1. Stop the water.
2. Notify applicable parties (a homeowner, tenant, maintenance or management company, and repair personnel).
3. Determine the scope of the water event (documentation with reports and photos, water removal and dehumidification, and containment).
4. Determine the significance and fix the problem.
A. Insignificant? Dry the area, remove wet objects or building materials and expose concealed areas. Consider testing if evidence of mold exists such as a continuing musty odor or visual mold.
B. Significant? Shut down the HVAC, consider occupant relocation, do not move impacted items, assess whether third parties, such as air testing experts or remediation specialists, need to be involved.
5. Consult a multidisciplinary team of experts (such as a certified industrial hygienist (CIH) for air samples, an independent microbiologist for microbial analysis, a specialized engineer and/or remediation contractor, and your attorney).
It is important to hire and work with properly trained professionals, as anyone can purchase the equipment to do air quality testing. To help protect the validity of testing and any remediation, look for a competent professional who meets the 2004 American Industrial Hygiene Association guidelines for competence (BS in a related science, competence in training and experience, two years of mold assessment work, and two years of related work under a CIH, CSP or PE).
Sources of Information
While there are numerous sources of information about mold remediation, very few sources provide preemptive regulatory or statutory guidelines to property managers, owners and landlords, making it is difficult to know how to best react to a mold complaint. That being said, the industry currently points to two primary documents for mold standards.
The first is the EPA's Mold Remediation in Schools & Commercial Buildings, published in 2001, which presents guidelines for the remediation/cleanup of mold and moisture problems in schools and commercial buildings, including measures designed to protect the heath of building occupants and remediators. Designed primarily for building managers, custodians and others responsible for the maintenance of the buildings, the paper includes a good overview of investigation, evaluation and remediation techniques, as well as an introduction to molds, a glossary of terms and lists of resources. This document can be found at www.epa.gov/iaq/molds/graphics/m oldremediation.pdf. The EPA's A Brief Guide to Mold Moisture and Your Home presents much of the same information for use by homeowners and renters. (Go to www.epa.gov/iaq/molds/moldresources.html).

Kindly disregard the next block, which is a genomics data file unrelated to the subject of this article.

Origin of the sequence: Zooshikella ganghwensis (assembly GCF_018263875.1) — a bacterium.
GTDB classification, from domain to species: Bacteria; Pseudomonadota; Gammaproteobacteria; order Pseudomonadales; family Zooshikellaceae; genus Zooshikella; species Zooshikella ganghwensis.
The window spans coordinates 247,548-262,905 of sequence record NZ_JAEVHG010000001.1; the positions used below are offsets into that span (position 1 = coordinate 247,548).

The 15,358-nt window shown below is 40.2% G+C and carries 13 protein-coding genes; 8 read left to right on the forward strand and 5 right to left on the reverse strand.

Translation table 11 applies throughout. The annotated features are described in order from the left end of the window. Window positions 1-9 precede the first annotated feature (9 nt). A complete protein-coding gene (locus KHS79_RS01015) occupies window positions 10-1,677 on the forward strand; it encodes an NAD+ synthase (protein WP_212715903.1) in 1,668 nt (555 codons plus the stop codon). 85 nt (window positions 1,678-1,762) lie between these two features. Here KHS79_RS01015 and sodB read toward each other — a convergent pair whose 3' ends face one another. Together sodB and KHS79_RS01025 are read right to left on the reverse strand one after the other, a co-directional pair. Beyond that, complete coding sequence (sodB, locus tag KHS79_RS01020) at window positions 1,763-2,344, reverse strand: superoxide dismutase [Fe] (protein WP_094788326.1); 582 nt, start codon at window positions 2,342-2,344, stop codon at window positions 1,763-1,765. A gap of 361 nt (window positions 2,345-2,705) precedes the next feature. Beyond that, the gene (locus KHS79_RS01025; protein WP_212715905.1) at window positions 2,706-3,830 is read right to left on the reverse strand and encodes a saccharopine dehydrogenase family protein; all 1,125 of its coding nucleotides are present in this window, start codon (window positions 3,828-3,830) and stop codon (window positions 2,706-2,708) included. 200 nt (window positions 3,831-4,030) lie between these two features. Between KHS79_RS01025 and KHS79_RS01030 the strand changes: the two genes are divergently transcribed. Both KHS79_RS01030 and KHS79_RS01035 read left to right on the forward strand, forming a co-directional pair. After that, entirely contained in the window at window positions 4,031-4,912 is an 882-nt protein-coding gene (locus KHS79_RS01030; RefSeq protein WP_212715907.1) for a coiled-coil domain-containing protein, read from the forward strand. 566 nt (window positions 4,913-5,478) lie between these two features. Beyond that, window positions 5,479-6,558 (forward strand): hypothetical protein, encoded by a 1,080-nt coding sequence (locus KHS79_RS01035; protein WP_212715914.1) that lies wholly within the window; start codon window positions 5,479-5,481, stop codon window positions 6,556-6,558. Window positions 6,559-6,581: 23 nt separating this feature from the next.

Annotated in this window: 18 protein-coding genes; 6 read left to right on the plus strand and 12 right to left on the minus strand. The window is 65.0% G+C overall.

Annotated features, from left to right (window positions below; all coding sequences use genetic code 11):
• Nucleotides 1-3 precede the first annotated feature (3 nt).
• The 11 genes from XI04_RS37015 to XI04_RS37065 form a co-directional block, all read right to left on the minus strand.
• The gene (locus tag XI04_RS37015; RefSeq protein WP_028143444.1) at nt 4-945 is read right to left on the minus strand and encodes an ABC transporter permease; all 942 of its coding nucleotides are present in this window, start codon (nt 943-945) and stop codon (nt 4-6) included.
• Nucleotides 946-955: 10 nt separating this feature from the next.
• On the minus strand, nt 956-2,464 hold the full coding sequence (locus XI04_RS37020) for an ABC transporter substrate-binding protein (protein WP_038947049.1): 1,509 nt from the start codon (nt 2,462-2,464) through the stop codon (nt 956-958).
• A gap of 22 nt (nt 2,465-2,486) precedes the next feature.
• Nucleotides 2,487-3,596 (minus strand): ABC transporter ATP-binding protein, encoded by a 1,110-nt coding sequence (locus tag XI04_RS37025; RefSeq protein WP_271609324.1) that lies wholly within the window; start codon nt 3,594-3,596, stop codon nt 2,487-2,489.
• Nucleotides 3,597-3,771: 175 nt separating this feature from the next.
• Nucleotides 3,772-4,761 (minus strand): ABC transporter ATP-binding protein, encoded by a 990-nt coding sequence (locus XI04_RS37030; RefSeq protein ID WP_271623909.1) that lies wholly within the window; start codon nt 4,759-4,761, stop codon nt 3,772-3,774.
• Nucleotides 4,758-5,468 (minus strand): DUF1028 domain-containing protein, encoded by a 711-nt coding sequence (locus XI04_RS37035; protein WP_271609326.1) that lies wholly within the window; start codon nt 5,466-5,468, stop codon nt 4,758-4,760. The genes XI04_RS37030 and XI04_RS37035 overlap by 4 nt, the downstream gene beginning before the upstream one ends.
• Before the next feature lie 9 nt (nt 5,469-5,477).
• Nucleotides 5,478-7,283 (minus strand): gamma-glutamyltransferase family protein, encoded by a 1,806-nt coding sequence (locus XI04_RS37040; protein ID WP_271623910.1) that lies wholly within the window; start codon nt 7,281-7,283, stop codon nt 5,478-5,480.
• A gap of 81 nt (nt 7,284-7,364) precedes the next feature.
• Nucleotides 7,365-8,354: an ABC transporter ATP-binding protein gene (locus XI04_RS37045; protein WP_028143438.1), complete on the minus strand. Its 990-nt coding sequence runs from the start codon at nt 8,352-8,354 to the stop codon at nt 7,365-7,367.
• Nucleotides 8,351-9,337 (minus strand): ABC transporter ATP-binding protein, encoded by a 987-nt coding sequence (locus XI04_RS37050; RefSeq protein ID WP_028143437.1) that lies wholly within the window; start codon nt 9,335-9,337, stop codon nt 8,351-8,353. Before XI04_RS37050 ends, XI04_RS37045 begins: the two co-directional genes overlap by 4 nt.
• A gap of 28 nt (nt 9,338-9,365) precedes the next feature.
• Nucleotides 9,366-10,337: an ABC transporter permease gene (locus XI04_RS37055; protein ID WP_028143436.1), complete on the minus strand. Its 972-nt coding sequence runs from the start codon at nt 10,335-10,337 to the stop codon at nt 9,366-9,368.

In January 2002, New York City Department of Health (NYCDOH) published its revised and expanded Guidelines on Assessment and Remediation of Fungi in Indoor Environments that deals with policies for medical and environmental evaluation and intervention to address Stachybotrys chartarum contamination and all types of fungi that can produce mycotoxins, some of which have been identified as toxic agents. (Go to www.nyc.gov/html/doh/html/epi/moldrptl.shtml).
Other states and agencies are compiling and publishing guidelines, and approximately ten states appear to be in the process of enacting legislation regarding acceptable levels of mold and appropriate responses to mold. California enacted the Toxic Mold Protection Act, effective January of 2002, to develop a task force to adopt permissible exposure limits to mold, as well as standards for the assessment of mold in indoor environments (Health and Safety Code [section] 26101). Due to lack of funding, however, little has been done.
To date, Hawaii has not enacted legislation regarding mold. In 2004, SB3160, which was held in committee, proposed legislation to create a toxic mold advisory board to establish permissible mold exposure limits and other standards for indoor environments and to set requirements for disclosure of mold and related conditions in commercial and residential real property and public buildings.
Mold is a fact of life and necessary to our very existence on this planet, but unnecessary to have growing on our walls or under wallpaper in our homes or work environment. Having a basic understanding about mold and how to mitigate potential damage are the first steps to preventing a problem that could lead to litigation, potential health problems, and the stigma associated with having a mold-infested building.
This article is intended to address issues of general interest and is not to be construed as legal advice.
BY KERI C. MEHLING, ESQ. PAUL JOHNSON PARK & NILES
Ms. Mehling practices in the Maui Office of Paul Johnson Park & Niles. She concentrates her practice in commercial litigation, construction defect litigation and insurance defense.
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|Title Annotation:||HBizlaw 2006|
|Author:||Mehling, Keri C.|
|Date:||Jul 1, 2006|